Alice Cooper/Penn & Teller's sets are just okay.

Dead End was one of the only houses that I really fell in love with, despite its recycling of a handful of elements. Recycling was out of control all around this year, however.
 

Eric

Premium Member
Mar 3, 2010
398
Orlando
Conga lines and ops are the worst they've ever been. They now have those god awful spiels at the beginning of the house... "Stay together and survive, fall behind and be doomed" bla bla bla. You literally can no longer enjoy the houses. This complaint has popped up in a ton of Facebook reviews. You can tell these guys have quotas and are desperately trying to reduce the line, but it dampens the experience for all involved.
100% agree. If I wait 2 hours for a house, I don't want to be yelled at or pushed through a house. I'll be taking my sweet time..
 

Clive

aka Fallow
Staff member
Moderator
May 26, 2010
3,791
Just for your guys' perusal, here's an excerpt from a piece I published back in early June. It focuses on the resort's changing priorities and where HHN appears to fall in all the shakeups, and my subsequent fears of such a shift...

So why is the Orlando event so low on the resort’s priority list? The event makes a significant amount of money, and as we covered earlier, it at one point kept the resort afloat. And why the continued move away from original, non-licensed attractions? After all, original content has proven to be the event’s coup de grace, helping to build its reputation as the “nation’s premiere Halloween event.”

The answer can be found in Universal’s classic film, Field of Dreams: “If you build it… they will come.”

That’s the current gamble Halloween Horror Nights’ new decision makers (presumably Comcast, who purchased a majority stake in the parks last year) are taking. They are betting that despite a significant reduction in houses and an assortment of seemingly random C-to-B-List licenses in lieu of more original offerings, guests will still come in droves due to the event’s reputation. They won’t mind the lack of an elaborate website littered with story-based details and amusing diversions.

Universal Orlando’s new management has given us a profit-driven new perspective: They can spend less and gain more, riding on the event’s award-winning history. In the grand scheme of things, Halloween Horror Nights is now an after-thought: Potter, Soundstage 44, Despicable Me, all take priority over an event that is almost guaranteed to produce profit. Sharing properties with Hollywood is cheaper. Never mind the reduction in houses, the average guest won’t notice.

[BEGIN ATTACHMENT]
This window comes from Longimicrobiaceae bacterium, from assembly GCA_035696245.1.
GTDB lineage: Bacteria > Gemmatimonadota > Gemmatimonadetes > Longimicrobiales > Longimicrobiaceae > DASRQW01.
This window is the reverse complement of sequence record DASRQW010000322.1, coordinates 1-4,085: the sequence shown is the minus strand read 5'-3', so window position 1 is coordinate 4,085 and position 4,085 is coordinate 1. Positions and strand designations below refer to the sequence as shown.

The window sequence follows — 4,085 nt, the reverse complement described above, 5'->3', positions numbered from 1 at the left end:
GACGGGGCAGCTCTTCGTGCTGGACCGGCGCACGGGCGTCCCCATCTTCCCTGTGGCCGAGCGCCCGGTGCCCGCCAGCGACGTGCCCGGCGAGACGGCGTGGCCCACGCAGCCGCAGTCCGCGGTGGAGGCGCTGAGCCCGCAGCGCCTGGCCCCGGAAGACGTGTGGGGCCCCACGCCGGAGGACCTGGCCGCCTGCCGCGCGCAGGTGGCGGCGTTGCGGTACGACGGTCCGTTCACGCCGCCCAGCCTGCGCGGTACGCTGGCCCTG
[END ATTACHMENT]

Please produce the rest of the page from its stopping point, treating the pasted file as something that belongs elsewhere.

The closest comparison to this approach can be seen in the infamous “One Disney” initiative that aims to bridge and standardize Walt Disney World and Disneyland California under one set of operations, a tactic that has been bemoaned by fans of the Mouse over the past few years.

In a way, Halloween Horror Nights Orlando is much like the current situation at Walt Disney World. It’s the number one venue of its kind. People travel from around the world to experience it. It’s a brand that people trust. And now, it appears to be a venue that will ride on its established history and attempt to homogenize its resorts instead of actually innovating. Universal may have turned onto a road that has been the ire of Disney fans for the past few years.

Buckle your seatbelts, fellow Halloween Horror Nights fans. It could be a bumpy ride.
 

Octobers Fade

DEAD inside
Premium Member
Jul 10, 2010
6,081
NoRemorse Cemetery
I think the success of TWD means we'll still be seeing a good amount of IP, tho. A below average house (with a somewhat above average cast) routinely topping out over 2.5 hours? No question the IP is pulling bodies in.
IMO the cast changes are effecting the wait times for this house, we sat in the express line for over ten minutes, without moving, everytime. Then they scanned us and we on our way to the house line.
 

SeventyOne

V.I.P.
Jul 1, 2010
2,902
Orlando
This pisses me off to no end, when is it a good idea to yell at your guests....
I completely agree. It's an even dumber idea when there's no one visible in front of OR behind the guest. And why stand directly in front of a premier set piece, like, say, the Nosferatu window. I know you need people to protect the actors and gently prod along those who freeze up, but things have been worse this year.
 

SeventyOne

V.I.P.
Jul 1, 2010
2,902
Orlando